“Dunder Mifflin was a disaster as a business,” writes Neil Irwin of the Washington Post. Why?
- For a small firm that sells relatively expensive product, they employee way too many useless workers. (Three accountants, for example.)
- Headquarters are in midtown Manhattan, one of the most expensive places on earth to rent office space.
- Dunder Mifflin prides itself on service, but intensive service for a low-tech industry like paper production is more likely to annoy than illuminate.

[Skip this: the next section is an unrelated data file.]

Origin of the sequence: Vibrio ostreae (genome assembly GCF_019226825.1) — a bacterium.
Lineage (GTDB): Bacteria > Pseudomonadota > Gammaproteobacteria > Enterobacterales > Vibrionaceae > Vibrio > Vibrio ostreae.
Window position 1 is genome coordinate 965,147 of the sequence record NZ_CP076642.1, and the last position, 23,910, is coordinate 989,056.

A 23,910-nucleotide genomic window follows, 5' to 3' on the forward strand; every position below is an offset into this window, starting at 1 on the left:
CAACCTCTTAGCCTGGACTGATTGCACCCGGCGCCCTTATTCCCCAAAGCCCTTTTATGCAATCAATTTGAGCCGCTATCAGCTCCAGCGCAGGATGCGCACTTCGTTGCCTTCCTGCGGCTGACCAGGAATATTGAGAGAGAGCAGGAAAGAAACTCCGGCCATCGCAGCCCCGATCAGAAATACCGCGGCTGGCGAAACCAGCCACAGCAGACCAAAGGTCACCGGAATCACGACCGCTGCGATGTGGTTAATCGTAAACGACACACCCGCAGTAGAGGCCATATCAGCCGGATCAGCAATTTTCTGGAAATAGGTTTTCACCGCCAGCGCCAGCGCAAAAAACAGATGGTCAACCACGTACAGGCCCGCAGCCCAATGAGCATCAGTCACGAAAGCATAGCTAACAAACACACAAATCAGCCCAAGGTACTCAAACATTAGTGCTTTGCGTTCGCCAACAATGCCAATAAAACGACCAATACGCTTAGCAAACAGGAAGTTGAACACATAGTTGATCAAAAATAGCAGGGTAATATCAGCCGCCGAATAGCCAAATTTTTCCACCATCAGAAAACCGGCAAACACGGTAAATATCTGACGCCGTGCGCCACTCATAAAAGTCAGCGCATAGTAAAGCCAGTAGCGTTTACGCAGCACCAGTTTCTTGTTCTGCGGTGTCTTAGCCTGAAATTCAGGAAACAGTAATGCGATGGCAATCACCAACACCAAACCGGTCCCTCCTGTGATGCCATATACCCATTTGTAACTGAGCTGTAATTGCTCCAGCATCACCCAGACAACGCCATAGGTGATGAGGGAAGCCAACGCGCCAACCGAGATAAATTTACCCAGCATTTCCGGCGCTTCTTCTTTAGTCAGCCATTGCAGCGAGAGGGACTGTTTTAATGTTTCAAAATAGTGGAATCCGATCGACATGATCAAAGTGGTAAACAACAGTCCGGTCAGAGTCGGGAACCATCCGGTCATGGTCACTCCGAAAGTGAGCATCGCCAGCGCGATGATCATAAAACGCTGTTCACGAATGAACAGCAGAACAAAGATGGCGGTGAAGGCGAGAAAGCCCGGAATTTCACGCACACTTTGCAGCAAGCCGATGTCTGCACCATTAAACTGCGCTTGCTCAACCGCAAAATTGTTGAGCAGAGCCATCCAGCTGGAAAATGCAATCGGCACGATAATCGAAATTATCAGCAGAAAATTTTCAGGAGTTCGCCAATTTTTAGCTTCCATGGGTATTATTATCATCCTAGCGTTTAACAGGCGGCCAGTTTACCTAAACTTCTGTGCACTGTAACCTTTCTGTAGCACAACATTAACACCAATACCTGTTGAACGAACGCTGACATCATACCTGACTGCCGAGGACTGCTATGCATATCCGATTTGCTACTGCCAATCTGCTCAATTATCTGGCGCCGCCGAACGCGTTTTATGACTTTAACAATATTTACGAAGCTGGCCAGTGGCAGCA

This is of course a TV show. It’s with this in mind that another Post writer, Hank Stuever, highlights the most truly unrealistic aspect of the work environment depicted.
All had full-time work in this mythical paper supplier as employees rather than contractors; that they came in at 9 and left at 5, collecting a salary and benefits; that they were never downsized, right-sized or otherwise laid off; and that they toiled in relative peace for nine years and counting.
It’s for a different, though not completely unrelated reason, that I could never stand the show, which ended its nine-year-run yesterday. As Salon‘s Willa Paskin put it, “It was about how settling for a mediocre job for way too long can bring you happiness beyond measure.” It reminded us, in other words, about how lame the American Dream of stable work and stable home can be, taken to its suburban extreme.